Pre-clinical studies have shown neuroprotective effects of several existing drugs. Through DARC, the systemic administration of liposome-encapsulated rosiglitazone in an animal model of PD was shown to have a neuroprotective effect on the retina and central nervous system [117]. In addition, DARC studies have provided new support for the IOP-independent neuroprotective mechanism of the alpha-2 adrenergic receptor agonists (α2ARAs) brimonidine and clonidine via the amyloid-beta (Aβ) and secreted amyloid precursor protein α (sAPPα) pathways [118]. When applied topically, memantine (an NMDA receptor antagonist used in Alzheimer’s disease) loaded onto PLGA-PEG nanoparticles (MEM-NP) significantly reduced RGC loss [120]. A similar neuroprotective effect was seen with topical coenzyme Q10 by assessing RGCs in vivo using DARC [119].
DARC has also allowed for the effect of novel agents to be evaluated. Targeting glutamate excitotoxicity, the broad-spectrum NMDA receptor antagonist MK801 has been shown to be a more effective neuroprotector of RGCs compared to NR2B-selective NMDA receptor antagonist ifenprodil, especially when combined with group II metabotropic glutamate receptor (mGluR) agonist LY354740 [108]. Targeting amyloidogenic effects, the amyloid-beta aggregation modulator MRZ-99030 provided dose-dependent reduction in RGC apoptosis seen in the Morrison rat ocular hypertension model of glaucoma [114]. 2-Cl-IB-MECA, a selective adenosine A3 receptor (A3R) agonist impeded RGC apoptosis demonstrated via three possible mechanisms—glutamate excitotoxicity, ischaemia-reperfusion injury, and axonal damage observed in a pONT model [116]; however other studies examining this mechanism of action at varying concentrations and with differing cell types have had conflicting results [122]. A successful cell-based therapy has also been developed using DARC, involving a novel method of Schwann cell delivery via direct optic nerve sheath (DONS) application. DARC was used to image the pONT model used, demonstrating RGC protection by targeting secondary degeneration [115]. This study demonstrated the unique potential of DARC to act as a surrogate in repeatedly assessing the effects of treatment on RGC apoptosis over time in the same living subjects, without specifically detecting the uptake of Schwann cells directly. A diagrammatic summary of these and other candidates that may be useful in treating retinal neurodegeneration is displayed in Figure 2.

5. The Use of DARC Imaging in Humans

5.1. Phase 1 DARC Study

Following on from the success of animal studies, DARC imaging has now been trialled in human subjects to provide the first demonstration of in-vivo individual retinal cell apoptosis visualization in the human retina. The proof-of-concept Phase I clinical trial comparing eight progressing glaucoma patients with eight healthy volunteers was carried out to demonstrate the safety and efficacy of the technique [91]. Using a range of intravenous ANX776 doses given to four patient groups (0.1, 0.2, 0.4 and 0.5 mg), a significant increase in DARC count was observed in glaucomatous subjects (2.37-fold, 95% confidence interval: 1.4–4.03, p < 0.005), an effect especially evident at the 0.4mg dose where mean DARC count increased from 10 to 25 (n = 4, p <0.005). DARC count was also found to correlate with increased cup-disc-ratio, and reduced central corneal thickness (R = −0.68, p = 0.006), previously controversially cited as an independent risk factor for glaucoma [123,124]. Additional post-hoc analysis of the data also revealed a significant association between DARC count and increasing rates of glaucomatous progression (Dunn’s multiple comparison test, p < 0.05), however not compared with patients with more stable rates of progression, bearing in mind the small sample size.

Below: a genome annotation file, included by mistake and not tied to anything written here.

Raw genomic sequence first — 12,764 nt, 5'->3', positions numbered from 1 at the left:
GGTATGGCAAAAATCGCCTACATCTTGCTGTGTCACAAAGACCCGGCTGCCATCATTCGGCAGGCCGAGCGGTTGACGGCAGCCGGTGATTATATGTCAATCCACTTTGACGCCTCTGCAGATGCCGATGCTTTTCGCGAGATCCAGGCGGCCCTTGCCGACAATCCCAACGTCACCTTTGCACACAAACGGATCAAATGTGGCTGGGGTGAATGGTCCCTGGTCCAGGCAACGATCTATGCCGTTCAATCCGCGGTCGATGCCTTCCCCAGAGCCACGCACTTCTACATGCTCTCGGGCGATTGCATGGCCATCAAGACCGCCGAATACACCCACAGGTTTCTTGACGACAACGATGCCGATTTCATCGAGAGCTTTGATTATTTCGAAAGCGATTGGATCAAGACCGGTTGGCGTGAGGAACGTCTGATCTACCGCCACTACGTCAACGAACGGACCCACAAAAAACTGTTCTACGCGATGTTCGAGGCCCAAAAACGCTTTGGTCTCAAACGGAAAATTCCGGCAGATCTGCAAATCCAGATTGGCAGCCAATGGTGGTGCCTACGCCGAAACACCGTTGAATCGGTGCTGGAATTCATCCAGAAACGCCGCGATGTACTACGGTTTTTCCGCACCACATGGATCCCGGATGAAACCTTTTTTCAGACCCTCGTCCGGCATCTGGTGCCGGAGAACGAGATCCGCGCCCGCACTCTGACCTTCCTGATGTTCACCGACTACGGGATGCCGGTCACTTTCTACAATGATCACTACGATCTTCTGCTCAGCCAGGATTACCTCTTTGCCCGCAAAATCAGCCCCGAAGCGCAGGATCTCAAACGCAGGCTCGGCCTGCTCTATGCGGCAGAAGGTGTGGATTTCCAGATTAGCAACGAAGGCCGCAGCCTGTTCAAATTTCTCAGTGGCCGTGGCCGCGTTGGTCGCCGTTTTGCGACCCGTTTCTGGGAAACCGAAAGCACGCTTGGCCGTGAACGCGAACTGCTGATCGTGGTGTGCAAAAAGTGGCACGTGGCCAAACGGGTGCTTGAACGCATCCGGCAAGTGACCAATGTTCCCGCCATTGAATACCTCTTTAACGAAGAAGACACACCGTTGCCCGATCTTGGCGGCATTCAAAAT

There were no serious adverse events recorded during the study. All minor adverse events were considered unrelated to the ANX776, and included metatarsal inflammation, transient dizziness and headache in patients who had experienced these symptoms prior to the study, one case of influenza, and two reports related to the phlebotomy itself, namely a haematoma and discomfort. ANX776 pharmacokinetics were monitored in all subjects, demonstrating fast absorption (Tmax, time to maximum concentration = 5.0–7.0 min), dose-dependent mean maximum serum concentrations (range: 5.5 to 40.9 ng/mL), short half-life (range 36.4 to 20 min for the 0.1 to 0.5 mg doses, respectively), and no accumulation (minimum serum concentration 0.6–1.0 ng/mL).

5.2. DARC as a Surrogate for Neurodegeneration

Thus far, studies using DARC have extensively demonstrated its utility in examining the characteristics and pathogenesis of RGC neurodegeneration, and the potential for researching neuroprotective treatment strategies, including its safe use in humans. Not only is this advantageous in the study of the natural history and treatment of glaucoma, but holds potential uses in other neurodegenerative conditions such as Alzheimer’s and Parkinson’s disease, whereby the eye may prove a useful ‘window’ through which to investigate novel treatments and improve early diagnosis, using DARC. Clinically, DARC holds potential in establishing baseline disease activity, monitoring treatment efficacy, and investigating those patients in whom other methods have fallen short.

5.3. Potential of DARC in Glaucoma Diagnosis